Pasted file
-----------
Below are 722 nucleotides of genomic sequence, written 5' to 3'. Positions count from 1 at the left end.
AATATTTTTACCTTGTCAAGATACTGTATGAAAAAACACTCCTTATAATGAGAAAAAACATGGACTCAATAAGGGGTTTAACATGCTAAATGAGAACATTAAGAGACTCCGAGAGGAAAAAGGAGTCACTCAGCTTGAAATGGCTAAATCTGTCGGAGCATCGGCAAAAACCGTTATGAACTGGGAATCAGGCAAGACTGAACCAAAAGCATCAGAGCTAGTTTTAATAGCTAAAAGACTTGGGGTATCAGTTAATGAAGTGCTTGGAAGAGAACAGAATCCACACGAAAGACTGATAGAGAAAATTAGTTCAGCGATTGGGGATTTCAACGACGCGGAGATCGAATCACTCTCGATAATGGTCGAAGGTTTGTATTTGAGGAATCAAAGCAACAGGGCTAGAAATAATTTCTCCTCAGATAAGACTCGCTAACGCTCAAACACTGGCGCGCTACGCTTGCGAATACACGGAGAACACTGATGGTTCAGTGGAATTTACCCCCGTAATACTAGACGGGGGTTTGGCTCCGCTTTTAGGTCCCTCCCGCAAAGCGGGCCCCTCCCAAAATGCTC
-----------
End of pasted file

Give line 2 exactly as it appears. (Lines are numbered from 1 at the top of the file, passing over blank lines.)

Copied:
AATATTTTTACCTTGTCAAGATACTGTATGAAAAAACACTCCTTATAATGAGAAAAAACATGGACTCAATAAGGGGTTTAACATGCTAAATGAGAACATTAAGAGACTCCGAGAGGAAAAAGGAGTCACTCAGCTTGAAATGGCTAAATCTGTCGGAGCATCGGCAAAAACCGTTATGAACTGGGAATCAGGCAAGACTGAACCAAAAGCATCAGAGCTAGTTTTAATAGCTAAAAGACTTGGGGTATCAGTTAATGAAGTGCTTGGAAGAGAACAGAATCCACACGAAAGACTGATAGAGAAAATTAGTTCAGCGATTGGGGATTTCAACGACGCGGAGATCGAATCACTCTCGATAATGGTCGAAGGTTTGTATTTGAGGAATCAAAGCAACAGGGCTAGAAATAATTTCTCCTCAGATAAGACTCGCTAACGCTCAAACACTGGCGCGCTACGCTTGCGAATACACGGAGAACACTGATGGTTCAGTGGAATTTACCCCCGTAATACTAGACGGGGGTTTGGCTCCGCTTTTAGGTCCCTCCCGCAAAGCGGGCCCCTCCCAAAATGCTC